As tough economic times continue for the Bay of Plenty's retailers what lies in store for them? The Bay of Plenty Times Weekend speaks to one man who predicts a changed landscape in the coming years.
Change or be left behind is the message to local retailers from a Tauranga business leader.
Chamber of Commerce chief executive Max Mason says downtown retail shopping will be redefined in the next two years.
He has identified 10 business trends which are either already happening, or are on their way, which will affect that transformation.
"It's not the death of the High Street but it is a change. In the next two years, the face of the High Street is going to be changing more rapidly than it has possibly ever done in the past.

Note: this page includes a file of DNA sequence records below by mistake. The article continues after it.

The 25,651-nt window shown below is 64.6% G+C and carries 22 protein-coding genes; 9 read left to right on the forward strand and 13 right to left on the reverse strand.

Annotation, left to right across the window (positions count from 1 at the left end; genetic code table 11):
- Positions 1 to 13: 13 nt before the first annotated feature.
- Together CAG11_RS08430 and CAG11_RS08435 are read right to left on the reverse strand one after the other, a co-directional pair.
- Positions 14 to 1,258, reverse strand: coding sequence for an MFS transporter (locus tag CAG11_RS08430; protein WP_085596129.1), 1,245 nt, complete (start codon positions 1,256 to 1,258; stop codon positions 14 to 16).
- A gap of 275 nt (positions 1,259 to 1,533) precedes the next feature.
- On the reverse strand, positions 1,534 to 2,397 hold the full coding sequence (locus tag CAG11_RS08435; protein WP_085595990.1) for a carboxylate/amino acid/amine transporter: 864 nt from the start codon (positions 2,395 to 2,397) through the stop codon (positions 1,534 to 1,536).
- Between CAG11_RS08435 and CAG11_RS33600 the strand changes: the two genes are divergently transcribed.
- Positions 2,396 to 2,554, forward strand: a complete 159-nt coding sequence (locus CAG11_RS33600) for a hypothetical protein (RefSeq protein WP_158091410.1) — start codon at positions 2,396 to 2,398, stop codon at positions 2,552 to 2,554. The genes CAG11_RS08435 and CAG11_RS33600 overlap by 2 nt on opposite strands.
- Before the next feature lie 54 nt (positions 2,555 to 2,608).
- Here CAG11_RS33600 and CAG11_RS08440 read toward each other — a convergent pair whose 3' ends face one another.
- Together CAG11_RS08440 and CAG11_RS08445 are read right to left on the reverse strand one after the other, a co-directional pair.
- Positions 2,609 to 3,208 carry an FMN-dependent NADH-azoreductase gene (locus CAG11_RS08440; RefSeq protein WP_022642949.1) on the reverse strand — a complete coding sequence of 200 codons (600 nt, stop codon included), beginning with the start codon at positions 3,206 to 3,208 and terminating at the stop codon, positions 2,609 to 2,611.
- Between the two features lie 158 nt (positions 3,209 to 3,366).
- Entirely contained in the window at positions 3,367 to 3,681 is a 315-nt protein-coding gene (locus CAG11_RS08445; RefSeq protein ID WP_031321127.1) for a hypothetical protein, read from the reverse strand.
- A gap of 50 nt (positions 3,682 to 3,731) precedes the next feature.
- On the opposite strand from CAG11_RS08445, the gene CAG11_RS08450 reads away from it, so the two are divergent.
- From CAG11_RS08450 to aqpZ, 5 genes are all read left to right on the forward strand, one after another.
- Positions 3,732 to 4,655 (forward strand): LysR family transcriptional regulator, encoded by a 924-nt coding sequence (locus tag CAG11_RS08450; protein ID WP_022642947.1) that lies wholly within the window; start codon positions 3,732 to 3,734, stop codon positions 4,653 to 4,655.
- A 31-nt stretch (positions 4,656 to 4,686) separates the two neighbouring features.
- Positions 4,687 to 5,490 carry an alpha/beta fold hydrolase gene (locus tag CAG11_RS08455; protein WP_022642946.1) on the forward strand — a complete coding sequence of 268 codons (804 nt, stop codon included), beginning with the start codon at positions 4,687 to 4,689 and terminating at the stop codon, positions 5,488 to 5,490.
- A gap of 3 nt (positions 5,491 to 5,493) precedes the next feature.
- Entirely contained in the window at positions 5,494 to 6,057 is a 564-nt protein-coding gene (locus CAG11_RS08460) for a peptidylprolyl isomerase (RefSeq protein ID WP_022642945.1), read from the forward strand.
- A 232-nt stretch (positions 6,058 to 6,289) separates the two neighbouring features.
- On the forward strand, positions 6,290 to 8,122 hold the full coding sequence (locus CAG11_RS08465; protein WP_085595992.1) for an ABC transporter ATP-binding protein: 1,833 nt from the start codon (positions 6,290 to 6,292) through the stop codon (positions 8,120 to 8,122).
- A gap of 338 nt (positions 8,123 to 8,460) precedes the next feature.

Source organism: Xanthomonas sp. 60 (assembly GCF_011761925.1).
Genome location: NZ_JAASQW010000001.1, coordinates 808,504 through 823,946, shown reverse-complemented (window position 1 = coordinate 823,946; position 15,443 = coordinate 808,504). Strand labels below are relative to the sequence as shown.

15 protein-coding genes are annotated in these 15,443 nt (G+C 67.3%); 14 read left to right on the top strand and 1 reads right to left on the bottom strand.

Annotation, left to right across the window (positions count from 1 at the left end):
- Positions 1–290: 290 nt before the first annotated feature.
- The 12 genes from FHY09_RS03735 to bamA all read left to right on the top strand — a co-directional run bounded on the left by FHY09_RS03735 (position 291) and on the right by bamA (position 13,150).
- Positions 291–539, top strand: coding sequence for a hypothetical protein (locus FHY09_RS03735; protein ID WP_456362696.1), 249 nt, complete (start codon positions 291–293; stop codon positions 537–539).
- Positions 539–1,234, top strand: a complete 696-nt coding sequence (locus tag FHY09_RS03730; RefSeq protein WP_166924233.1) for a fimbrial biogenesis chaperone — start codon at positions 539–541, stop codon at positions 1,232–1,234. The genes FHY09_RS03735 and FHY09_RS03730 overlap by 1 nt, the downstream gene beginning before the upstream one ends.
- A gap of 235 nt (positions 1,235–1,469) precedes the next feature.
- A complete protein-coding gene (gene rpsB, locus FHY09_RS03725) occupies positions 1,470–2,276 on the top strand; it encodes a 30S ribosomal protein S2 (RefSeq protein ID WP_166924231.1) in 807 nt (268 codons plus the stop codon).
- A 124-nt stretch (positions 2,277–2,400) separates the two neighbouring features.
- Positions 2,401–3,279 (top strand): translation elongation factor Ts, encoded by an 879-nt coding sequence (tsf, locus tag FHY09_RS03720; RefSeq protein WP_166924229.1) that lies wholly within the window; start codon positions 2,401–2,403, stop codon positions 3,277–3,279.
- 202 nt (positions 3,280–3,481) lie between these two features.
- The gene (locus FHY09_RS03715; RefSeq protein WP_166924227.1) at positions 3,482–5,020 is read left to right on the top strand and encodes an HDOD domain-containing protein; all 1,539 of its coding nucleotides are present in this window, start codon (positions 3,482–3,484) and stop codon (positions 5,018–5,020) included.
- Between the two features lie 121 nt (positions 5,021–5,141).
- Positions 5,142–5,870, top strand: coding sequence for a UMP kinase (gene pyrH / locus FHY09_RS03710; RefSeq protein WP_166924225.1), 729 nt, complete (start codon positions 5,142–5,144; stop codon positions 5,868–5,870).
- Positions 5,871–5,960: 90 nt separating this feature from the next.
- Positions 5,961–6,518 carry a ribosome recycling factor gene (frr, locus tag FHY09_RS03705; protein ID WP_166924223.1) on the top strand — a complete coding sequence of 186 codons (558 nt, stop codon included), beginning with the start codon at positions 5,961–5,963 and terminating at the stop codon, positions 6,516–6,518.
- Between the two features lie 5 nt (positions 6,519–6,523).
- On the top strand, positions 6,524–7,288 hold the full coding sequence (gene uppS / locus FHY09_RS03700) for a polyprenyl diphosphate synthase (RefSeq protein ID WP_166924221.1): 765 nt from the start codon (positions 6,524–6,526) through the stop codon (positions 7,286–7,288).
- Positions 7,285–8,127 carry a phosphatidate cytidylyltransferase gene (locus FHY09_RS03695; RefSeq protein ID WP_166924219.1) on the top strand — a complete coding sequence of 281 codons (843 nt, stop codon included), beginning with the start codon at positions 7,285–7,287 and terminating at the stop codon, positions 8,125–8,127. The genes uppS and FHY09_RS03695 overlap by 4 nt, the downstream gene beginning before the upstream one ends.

The retail scene is changing. Retailers should be aware of that and build in changes to their business model.
"It's happening now and it's very threatening and distressing for some businesses.
"A lot of retailers are blaming the recession, and there has been a real pull-back in New Zealand on consumer demand because people want to get on top of their debts, but at the same time, they [customers] are looking for different channels.
"The internet and Trade Me are really hammering our local High Street," Mr Mason said.
However, the effect of the internet on traditional retailers could still be turned to their advantage.
"Any business that hasn't embraced social media and hasn't a strong online presence is in danger of being left behind," Mr Mason said.
"The online threat is a real and present danger but it's also a tremendous opportunity.